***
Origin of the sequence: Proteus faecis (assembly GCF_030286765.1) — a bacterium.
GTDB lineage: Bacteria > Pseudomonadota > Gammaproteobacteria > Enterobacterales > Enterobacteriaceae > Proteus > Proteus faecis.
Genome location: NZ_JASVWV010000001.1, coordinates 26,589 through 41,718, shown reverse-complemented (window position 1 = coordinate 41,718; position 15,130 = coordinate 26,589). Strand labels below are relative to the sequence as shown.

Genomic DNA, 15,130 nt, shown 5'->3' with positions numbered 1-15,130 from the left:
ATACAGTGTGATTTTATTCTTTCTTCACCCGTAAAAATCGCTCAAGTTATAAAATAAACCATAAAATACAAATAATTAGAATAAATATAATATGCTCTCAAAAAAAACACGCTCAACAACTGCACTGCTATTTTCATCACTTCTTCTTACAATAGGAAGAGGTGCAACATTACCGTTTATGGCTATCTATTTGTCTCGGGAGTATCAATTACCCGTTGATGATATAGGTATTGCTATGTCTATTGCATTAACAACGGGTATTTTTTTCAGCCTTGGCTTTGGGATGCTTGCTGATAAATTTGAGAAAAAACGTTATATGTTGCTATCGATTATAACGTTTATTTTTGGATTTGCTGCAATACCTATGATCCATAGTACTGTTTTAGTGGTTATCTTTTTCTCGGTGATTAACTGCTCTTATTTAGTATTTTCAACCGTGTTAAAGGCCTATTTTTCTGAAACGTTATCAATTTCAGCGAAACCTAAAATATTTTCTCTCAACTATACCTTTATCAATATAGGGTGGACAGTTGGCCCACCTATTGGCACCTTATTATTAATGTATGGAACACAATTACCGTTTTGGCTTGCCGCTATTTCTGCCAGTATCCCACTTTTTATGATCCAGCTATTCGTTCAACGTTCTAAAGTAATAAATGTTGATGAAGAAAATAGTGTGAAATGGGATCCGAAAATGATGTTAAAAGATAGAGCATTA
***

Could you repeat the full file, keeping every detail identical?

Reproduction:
Origin of the sequence: Proteus faecis (assembly GCF_030286765.1) — a bacterium.
GTDB lineage: Bacteria > Pseudomonadota > Gammaproteobacteria > Enterobacterales > Enterobacteriaceae > Proteus > Proteus faecis.
Genome location: NZ_JASVWV010000001.1, coordinates 26,589 through 41,718, shown reverse-complemented (window position 1 = coordinate 41,718; position 15,130 = coordinate 26,589). Strand labels below are relative to the sequence as shown.

Genomic DNA, 15,130 nt, shown 5'->3' with positions numbered 1-15,130 from the left:
ATACAGTGTGATTTTATTCTTTCTTCACCCGTAAAAATCGCTCAAGTTATAAAATAAACCATAAAATACAAATAATTAGAATAAATATAATATGCTCTCAAAAAAAACACGCTCAACAACTGCACTGCTATTTTCATCACTTCTTCTTACAATAGGAAGAGGTGCAACATTACCGTTTATGGCTATCTATTTGTCTCGGGAGTATCAATTACCCGTTGATGATATAGGTATTGCTATGTCTATTGCATTAACAACGGGTATTTTTTTCAGCCTTGGCTTTGGGATGCTTGCTGATAAATTTGAGAAAAAACGTTATATGTTGCTATCGATTATAACGTTTATTTTTGGATTTGCTGCAATACCTATGATCCATAGTACTGTTTTAGTGGTTATCTTTTTCTCGGTGATTAACTGCTCTTATTTAGTATTTTCAACCGTGTTAAAGGCCTATTTTTCTGAAACGTTATCAATTTCAGCGAAACCTAAAATATTTTCTCTCAACTATACCTTTATCAATATAGGGTGGACAGTTGGCCCACCTATTGGCACCTTATTATTAATGTATGGAACACAATTACCGTTTTGGCTTGCCGCTATTTCTGCCAGTATCCCACTTTTTATGATCCAGCTATTCGTTCAACGTTCTAAAGTAATAAATGTTGATGAAGAAAATAGTGTGAAATGGGATCCGAAAATGATGTTAAAAGATAGAGCATTA